The Telegraph is reporting today that 23 dogs that were bred on a South Korea dog farm have been rescued and brought to the U.S. The dogs had been bred to be killed for human consumption in South Korea. Now, the lucky canines are on their way to U.S. shelters where they can look forward to a new life after being adopted as pets.
According to WTOP, the dogs and puppies have been rescued by Humane Society International and are on their way to the Washington D.C. area where they will hopefully lead a full and rewarding life as family pets. Attitudes to animals are clearly very different across cultures with dogs seen as a food source in South Korea, whereas in the United States, animal cruelty has been categorized as a crime against society by the FBI.
Kelly O’Meara, a spokesperson for Humane Society International, said that this was the first time her group had been able to negotiate with a South Korean dog farmer who had agreed “to shut the doors for good.”
O’Meara said her group met with the South Korean farmer, and he has pledged that from now on he will focus on growing blueberries.
Humane Society International posted a short video of some of the dogs being rescued on social media site Twitter. The video shows two really cute puppies being fussed over by volunteers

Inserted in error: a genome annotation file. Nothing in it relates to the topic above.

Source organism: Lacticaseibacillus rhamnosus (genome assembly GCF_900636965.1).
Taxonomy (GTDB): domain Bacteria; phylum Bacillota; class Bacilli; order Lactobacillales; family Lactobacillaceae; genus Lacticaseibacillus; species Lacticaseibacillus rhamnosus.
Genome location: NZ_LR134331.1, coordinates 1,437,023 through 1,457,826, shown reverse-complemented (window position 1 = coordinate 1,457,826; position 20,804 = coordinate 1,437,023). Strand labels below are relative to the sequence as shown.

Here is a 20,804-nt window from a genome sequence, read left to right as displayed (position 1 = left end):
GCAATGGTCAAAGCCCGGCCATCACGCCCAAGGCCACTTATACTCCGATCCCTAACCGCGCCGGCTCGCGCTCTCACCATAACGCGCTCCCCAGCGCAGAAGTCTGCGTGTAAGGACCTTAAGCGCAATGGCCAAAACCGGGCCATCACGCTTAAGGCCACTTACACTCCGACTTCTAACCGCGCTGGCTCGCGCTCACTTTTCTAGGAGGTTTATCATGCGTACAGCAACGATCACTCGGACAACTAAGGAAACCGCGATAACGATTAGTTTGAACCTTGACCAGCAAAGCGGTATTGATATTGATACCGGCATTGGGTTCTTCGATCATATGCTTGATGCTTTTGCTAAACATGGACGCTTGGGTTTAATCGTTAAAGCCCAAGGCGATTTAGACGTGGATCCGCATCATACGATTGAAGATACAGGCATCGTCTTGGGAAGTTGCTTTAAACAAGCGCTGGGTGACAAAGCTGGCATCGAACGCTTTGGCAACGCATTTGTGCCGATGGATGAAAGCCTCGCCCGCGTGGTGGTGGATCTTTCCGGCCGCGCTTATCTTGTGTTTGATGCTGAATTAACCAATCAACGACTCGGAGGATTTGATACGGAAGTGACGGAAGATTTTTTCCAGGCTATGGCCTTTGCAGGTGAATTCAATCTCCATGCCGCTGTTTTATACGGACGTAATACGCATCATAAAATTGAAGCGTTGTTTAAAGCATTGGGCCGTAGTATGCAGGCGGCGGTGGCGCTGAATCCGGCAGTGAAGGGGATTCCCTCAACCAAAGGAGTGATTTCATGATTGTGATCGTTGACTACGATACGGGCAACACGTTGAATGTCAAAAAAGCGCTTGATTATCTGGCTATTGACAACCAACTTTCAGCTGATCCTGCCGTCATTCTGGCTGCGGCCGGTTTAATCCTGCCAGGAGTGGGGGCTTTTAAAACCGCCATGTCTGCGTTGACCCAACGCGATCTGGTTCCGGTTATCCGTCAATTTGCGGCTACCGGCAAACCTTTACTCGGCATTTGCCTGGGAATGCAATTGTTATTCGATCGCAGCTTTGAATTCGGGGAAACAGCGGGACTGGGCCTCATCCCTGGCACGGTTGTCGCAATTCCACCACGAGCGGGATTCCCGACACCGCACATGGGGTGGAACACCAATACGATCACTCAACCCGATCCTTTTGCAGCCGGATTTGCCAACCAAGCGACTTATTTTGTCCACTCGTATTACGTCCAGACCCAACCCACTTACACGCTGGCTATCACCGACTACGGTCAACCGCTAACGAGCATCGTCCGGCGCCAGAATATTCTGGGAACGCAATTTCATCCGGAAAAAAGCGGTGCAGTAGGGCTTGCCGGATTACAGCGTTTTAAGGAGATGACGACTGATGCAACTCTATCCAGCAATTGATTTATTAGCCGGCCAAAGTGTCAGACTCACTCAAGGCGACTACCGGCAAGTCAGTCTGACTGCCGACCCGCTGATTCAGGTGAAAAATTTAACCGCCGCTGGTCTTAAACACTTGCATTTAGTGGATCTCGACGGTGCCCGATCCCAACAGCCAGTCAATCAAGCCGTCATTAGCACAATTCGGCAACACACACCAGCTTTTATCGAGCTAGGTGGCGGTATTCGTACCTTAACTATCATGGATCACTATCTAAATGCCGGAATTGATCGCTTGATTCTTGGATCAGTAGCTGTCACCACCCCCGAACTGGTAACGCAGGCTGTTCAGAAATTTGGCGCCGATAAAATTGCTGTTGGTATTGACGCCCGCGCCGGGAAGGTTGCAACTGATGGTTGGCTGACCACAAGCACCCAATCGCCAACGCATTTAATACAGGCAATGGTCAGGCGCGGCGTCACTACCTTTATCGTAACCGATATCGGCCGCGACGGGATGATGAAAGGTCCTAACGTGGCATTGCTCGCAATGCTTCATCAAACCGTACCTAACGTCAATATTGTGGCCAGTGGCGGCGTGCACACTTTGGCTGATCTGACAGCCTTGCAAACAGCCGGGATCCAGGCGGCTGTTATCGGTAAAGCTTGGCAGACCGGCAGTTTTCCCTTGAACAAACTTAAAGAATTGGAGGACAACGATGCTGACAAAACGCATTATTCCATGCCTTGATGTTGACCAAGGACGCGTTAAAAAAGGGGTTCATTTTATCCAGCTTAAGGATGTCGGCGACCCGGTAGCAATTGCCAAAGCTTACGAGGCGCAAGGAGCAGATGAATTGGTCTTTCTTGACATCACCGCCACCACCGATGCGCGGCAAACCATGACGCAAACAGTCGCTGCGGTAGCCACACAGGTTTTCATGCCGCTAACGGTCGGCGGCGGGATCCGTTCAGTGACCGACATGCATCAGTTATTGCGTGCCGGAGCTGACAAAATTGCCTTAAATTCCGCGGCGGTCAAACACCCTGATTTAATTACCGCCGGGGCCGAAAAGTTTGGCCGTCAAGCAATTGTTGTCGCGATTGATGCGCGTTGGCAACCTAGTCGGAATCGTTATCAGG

Humane Society International just rescued 23 dogs from South Korea's dog meat trade. https://t.co/wqPXZ9lSys
— Antioco Sodano (@DrSodano) January 6, 2015
There is a long history of dogs being bred for human consumption in South Korea. The dogs are typically kept in overcrowded, outdoor cages and fed very little.
Kelly O’Meara said, “They live there their entire lives. They never get out of the cage; they never are handled by people.”
Of the 23 dogs that were rescued from this particular farm, about half arrived Monday night in Alexandria Va. The remainder will arrive today. Megan Webb, executive director of the Animal Welfare League of Alexandria, said,
“We’ve given them all new beds and comfy toys and all those things they’ve probably never had before, after they rest, the dogs will get medical exams and eventually they’ll learn the basics of Doggyhood, which they likely know nothing about: “What is a couch? What is a leash? What is a dog bowl?”
Most of the dogs will be transferred to other shelters to be socialized, and it is not yet clear when they will be ready for adoption.
It is estimated that at least 1.2 million dogs are slaughtered for human consumption in South Korea each year, and there are hundreds of farms specializing in breeding dogs for meat.
HSI has been working with local groups in China, the Philippines, Thailand and Vietnam to raise public awareness of the dog meat trade. South Korea is unusual in that it actually farms the dogs, whereas in other countries, feral animals are targeted as a food source.
O’Meara said it was the first time that dogs from South Korea intended for human consumption had been rescued and brought into the United States, where a brisk demand for adopted dogs and cats is met by a thriving network of animal rescue groups and shelters.
It seems for these dogs, at least, the New Year brings the prospect of a happy new life.
So what do Inquisitr readers think? Is it ever acceptable to breed dogs as a food source?
[ image – Robert MacPherson/AFP/Getty Images & Vegan Urbanite]